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Nordic authoritarianism: Child-rearing values and political behavior in a multiparty context

Vilja Helminen, Hanna Wass, Anu Kantola, Marko Elovainio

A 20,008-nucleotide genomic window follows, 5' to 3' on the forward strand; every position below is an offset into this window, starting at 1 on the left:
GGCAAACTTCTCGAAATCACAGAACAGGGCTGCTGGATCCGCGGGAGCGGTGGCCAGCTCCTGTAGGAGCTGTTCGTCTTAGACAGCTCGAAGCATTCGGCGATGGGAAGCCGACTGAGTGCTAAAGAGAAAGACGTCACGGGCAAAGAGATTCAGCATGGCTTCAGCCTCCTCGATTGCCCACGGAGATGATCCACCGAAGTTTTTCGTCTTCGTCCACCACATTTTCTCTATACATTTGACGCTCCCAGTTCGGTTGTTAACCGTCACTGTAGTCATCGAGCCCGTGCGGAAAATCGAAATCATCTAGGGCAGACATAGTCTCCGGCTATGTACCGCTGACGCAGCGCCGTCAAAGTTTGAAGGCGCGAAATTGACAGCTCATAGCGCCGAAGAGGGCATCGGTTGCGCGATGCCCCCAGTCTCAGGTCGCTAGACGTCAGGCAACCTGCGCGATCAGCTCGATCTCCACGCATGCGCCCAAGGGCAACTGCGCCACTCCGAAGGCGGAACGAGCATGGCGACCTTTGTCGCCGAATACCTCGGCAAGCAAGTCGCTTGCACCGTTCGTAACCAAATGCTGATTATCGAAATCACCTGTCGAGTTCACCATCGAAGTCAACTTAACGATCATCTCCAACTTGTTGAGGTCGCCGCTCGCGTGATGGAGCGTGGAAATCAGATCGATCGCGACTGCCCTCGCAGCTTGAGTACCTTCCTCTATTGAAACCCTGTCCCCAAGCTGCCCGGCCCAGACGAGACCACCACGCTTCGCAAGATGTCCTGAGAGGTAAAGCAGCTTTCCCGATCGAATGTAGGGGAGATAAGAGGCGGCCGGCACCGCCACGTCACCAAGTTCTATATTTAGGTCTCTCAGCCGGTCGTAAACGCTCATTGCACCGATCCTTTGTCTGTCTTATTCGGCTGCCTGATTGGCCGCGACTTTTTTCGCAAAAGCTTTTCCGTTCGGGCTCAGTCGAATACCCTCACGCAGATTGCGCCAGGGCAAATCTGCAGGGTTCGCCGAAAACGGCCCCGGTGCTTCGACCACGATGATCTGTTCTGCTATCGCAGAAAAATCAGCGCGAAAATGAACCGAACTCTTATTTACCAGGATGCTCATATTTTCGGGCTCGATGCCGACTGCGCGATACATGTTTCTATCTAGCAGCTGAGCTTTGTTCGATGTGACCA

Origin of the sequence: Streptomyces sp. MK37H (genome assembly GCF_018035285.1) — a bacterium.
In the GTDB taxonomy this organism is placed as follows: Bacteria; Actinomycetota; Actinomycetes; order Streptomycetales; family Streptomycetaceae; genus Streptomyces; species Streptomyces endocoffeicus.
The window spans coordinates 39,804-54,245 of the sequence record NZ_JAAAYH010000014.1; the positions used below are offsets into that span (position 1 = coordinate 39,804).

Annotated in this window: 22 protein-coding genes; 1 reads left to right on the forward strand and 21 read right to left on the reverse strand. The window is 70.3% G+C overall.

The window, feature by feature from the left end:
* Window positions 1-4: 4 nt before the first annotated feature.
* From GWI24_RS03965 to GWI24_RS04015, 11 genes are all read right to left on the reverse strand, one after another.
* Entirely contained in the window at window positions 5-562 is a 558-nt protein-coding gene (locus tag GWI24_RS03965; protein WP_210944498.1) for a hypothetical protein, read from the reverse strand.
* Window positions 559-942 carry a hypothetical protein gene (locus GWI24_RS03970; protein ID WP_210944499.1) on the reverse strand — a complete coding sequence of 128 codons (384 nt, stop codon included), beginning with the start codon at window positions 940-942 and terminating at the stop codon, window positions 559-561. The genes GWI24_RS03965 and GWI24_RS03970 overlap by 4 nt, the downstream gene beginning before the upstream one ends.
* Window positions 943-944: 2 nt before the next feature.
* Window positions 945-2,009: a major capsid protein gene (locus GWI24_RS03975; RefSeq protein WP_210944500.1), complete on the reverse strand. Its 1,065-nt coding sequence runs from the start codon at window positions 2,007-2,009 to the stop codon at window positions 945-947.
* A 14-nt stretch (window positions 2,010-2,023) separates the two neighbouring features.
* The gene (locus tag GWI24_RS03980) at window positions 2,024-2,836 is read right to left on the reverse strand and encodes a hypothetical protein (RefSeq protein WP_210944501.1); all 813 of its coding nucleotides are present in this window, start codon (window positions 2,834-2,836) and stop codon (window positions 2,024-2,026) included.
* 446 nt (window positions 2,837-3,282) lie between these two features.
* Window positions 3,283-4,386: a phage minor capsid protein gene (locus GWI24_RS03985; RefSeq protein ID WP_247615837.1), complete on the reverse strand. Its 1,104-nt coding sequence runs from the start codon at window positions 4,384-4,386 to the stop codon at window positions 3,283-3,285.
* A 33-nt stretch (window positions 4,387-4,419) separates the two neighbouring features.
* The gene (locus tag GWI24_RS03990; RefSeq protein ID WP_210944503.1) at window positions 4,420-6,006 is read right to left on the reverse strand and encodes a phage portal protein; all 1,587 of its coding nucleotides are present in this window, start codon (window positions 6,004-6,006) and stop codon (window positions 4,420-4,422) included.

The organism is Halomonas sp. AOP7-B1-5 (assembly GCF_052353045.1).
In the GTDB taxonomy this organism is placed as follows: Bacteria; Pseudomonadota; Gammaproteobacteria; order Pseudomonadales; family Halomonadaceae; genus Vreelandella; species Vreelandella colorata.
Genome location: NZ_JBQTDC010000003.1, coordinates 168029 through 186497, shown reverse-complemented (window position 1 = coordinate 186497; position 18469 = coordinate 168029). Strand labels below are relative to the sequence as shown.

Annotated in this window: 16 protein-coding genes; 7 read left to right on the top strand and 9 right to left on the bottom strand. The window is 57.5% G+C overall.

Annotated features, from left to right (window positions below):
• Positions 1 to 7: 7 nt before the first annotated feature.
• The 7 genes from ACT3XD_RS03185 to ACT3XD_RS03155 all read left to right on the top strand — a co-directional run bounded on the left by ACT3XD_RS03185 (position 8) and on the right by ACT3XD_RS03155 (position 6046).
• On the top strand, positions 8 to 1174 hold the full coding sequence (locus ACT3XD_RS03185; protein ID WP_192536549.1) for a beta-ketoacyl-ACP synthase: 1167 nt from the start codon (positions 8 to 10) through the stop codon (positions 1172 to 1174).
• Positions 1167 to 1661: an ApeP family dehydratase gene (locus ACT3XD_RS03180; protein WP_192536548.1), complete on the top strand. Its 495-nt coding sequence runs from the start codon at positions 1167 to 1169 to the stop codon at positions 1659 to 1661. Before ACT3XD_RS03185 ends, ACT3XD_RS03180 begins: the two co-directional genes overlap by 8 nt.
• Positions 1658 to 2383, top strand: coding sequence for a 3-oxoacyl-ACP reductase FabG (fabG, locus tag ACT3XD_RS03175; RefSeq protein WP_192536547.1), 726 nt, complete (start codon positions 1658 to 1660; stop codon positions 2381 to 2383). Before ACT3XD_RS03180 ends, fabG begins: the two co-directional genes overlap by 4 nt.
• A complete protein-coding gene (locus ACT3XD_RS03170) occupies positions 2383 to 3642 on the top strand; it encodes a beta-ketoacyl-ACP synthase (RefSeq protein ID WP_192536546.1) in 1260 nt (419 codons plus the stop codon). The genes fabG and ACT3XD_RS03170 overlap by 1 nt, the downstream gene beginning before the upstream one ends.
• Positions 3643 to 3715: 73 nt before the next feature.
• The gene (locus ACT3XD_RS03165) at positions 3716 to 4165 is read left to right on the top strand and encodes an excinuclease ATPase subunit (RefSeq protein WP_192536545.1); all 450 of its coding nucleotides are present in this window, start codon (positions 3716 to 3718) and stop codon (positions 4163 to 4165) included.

This article explores how authoritarianism as a factor in child-rearing values (CRV) is associated with political orientation, party support, and policy preferences among voters and societal elites in the Nordic context, which is characterized by social trust and solidarity, feelings of affinity, and a modest degree of ideological polarization. Based on a representative citizen survey conducted in 2018 (n = 4,076) and an elite survey conducted in 2020 (n = 948) among Finnish political, administrative, advocacy, business, and influence elites, our findings suggest that authoritarianism in Finland mostly relates to culturally conservative, and less to economically conservative, political orientations. While authoritarianism is connected to policy preferences and political orientations on both cultural and economic dimensions, it has more relevance for preferences regarding cultural issues than economic ones. Our findings support the notion that authoritarianism plays a role in political orientation mainly in the cultural realm. Overall, our study indicates that authoritarianism as captured by the CRV scale might be a politically important underpinning among both citizens and societal elites also outside the U.S.